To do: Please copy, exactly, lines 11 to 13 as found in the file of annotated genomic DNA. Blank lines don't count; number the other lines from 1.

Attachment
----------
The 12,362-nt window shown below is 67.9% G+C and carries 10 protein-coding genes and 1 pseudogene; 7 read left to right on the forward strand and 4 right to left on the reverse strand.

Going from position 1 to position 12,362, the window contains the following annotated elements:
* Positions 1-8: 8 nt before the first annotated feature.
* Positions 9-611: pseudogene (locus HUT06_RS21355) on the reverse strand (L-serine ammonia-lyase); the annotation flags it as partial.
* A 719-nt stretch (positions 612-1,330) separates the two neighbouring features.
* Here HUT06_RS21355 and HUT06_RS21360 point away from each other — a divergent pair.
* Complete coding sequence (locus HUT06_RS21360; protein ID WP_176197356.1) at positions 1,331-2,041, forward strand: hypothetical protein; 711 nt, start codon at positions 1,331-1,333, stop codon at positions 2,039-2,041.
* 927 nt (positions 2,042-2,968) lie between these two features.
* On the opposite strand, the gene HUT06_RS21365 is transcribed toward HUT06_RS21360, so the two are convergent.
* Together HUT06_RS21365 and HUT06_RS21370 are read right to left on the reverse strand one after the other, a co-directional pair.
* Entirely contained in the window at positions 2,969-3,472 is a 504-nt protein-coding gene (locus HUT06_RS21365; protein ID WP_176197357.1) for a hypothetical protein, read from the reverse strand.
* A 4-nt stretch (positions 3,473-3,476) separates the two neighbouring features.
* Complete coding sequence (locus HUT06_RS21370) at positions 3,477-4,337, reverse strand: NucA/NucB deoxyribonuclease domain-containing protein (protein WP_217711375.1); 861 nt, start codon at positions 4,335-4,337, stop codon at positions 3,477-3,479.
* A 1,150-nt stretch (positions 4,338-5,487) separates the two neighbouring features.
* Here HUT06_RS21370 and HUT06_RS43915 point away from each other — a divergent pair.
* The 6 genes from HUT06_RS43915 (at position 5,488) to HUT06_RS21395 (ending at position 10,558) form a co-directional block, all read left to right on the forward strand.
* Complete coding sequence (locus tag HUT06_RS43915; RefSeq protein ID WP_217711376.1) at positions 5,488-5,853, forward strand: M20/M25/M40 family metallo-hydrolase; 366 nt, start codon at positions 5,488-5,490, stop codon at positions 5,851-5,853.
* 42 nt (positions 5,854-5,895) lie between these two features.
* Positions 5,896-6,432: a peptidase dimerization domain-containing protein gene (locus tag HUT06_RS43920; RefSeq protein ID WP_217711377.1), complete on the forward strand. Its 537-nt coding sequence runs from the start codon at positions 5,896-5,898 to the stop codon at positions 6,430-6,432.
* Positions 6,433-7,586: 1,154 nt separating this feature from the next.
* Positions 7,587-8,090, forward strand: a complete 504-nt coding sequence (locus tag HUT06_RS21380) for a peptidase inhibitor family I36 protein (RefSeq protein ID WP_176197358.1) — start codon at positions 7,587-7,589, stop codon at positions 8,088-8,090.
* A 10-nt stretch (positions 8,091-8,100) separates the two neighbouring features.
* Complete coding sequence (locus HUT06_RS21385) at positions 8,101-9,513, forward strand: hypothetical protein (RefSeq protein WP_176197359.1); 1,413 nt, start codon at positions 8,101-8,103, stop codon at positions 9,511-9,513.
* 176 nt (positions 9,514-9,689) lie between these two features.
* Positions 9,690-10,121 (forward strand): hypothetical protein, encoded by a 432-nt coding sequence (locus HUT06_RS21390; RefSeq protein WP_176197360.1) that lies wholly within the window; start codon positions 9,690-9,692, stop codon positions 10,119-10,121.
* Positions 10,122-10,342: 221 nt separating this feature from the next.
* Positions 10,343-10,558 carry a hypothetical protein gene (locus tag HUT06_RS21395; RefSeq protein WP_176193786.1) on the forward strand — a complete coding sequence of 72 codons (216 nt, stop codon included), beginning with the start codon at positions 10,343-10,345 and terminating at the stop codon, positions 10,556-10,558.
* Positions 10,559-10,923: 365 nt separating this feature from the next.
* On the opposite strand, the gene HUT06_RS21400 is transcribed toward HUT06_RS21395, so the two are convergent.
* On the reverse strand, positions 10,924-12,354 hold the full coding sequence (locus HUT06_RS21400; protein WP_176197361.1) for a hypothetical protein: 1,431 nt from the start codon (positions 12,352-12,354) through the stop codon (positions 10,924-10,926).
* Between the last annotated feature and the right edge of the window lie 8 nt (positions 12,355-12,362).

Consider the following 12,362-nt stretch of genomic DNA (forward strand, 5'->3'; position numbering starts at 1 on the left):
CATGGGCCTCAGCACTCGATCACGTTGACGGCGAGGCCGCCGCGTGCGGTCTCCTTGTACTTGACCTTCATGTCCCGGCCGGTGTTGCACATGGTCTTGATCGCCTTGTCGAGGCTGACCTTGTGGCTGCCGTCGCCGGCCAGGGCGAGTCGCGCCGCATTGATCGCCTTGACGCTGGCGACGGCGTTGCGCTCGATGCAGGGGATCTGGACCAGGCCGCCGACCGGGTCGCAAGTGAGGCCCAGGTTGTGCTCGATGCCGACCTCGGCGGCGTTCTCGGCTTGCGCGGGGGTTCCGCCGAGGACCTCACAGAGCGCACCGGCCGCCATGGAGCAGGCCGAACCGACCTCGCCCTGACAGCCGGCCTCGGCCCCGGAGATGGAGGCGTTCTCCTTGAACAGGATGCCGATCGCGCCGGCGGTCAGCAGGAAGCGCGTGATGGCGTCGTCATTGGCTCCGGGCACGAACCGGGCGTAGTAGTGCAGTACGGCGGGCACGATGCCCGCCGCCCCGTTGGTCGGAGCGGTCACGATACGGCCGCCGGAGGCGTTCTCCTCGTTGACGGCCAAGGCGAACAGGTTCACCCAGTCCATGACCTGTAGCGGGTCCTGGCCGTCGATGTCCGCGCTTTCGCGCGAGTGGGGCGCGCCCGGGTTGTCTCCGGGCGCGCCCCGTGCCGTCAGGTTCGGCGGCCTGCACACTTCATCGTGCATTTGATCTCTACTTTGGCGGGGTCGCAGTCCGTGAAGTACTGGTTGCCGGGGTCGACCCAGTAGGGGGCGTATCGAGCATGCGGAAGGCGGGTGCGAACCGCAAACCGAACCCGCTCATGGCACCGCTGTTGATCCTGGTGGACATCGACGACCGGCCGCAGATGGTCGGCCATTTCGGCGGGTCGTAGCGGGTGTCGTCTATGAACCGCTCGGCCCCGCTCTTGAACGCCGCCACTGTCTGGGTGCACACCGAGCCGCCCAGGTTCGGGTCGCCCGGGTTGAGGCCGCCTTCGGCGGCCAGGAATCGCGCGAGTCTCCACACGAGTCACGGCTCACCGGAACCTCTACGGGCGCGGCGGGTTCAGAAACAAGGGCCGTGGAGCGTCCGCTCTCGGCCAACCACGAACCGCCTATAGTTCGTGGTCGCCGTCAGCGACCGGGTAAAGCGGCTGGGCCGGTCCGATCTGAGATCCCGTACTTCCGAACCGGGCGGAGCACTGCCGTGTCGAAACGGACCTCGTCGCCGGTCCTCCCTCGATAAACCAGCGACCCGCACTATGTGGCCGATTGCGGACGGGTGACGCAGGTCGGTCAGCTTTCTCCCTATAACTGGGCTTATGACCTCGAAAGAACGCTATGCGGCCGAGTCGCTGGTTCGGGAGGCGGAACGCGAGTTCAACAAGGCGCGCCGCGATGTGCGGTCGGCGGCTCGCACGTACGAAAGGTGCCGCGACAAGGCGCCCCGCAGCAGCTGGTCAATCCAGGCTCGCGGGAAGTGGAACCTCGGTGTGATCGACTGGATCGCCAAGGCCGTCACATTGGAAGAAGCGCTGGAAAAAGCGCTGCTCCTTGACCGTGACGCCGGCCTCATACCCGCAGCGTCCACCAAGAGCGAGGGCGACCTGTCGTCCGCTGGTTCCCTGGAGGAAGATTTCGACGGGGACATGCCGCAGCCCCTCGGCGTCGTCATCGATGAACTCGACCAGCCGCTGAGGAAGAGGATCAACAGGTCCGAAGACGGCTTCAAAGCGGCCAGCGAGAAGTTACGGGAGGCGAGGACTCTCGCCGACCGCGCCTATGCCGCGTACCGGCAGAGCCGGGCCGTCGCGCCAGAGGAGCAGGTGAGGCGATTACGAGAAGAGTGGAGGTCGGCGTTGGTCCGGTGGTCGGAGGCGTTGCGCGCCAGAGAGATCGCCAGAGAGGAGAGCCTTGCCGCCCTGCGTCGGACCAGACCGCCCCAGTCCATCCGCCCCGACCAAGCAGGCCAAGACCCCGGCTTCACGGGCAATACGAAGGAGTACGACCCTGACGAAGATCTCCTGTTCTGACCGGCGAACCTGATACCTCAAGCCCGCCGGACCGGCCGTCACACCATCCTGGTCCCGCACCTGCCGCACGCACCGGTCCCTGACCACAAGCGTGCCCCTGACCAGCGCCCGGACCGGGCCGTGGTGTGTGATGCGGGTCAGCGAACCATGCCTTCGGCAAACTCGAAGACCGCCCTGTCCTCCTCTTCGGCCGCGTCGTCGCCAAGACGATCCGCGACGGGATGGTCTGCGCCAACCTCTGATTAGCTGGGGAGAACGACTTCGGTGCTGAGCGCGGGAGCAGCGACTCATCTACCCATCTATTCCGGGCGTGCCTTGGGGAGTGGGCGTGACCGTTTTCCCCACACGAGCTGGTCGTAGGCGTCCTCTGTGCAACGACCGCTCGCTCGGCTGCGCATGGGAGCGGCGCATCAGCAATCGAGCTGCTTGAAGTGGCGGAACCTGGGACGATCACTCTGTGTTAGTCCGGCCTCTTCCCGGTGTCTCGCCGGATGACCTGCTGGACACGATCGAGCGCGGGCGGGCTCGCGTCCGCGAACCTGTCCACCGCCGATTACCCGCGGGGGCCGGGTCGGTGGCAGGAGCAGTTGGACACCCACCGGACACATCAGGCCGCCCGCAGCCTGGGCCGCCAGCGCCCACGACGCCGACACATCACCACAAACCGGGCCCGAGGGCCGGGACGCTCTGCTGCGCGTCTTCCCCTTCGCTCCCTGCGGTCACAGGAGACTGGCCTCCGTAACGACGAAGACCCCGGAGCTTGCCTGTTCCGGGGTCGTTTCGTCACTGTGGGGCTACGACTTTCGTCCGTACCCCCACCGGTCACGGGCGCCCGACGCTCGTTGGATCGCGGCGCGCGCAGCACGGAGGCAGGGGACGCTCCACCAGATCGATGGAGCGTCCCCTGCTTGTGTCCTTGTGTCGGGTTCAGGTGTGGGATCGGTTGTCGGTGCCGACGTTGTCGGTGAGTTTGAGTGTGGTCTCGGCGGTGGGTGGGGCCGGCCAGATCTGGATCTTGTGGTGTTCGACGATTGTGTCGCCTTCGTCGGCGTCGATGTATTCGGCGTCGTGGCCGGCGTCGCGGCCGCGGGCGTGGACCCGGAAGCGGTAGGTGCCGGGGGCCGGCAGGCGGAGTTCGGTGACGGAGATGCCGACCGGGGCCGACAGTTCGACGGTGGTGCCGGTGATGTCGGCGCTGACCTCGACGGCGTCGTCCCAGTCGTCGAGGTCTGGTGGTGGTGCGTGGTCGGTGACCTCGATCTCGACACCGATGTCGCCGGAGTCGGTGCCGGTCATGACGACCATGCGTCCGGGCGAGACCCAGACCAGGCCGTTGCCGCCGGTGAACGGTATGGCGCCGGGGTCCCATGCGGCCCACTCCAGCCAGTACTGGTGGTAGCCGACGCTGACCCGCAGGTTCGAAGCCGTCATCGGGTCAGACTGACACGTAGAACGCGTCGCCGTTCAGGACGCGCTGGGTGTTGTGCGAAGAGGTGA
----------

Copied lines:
* Entirely contained in the window at positions 2,969-3,472 is a 504-nt protein-coding gene (locus HUT06_RS21365; protein ID WP_176197357.1) for a hypothetical protein, read from the reverse strand.
* A 4-nt stretch (positions 3,473-3,476) separates the two neighbouring features.
* Complete coding sequence (locus HUT06_RS21370) at positions 3,477-4,337, reverse strand: NucA/NucB deoxyribonuclease domain-containing protein (protein WP_217711375.1); 861 nt, start codon at positions 4,335-4,337, stop codon at positions 3,477-3,479.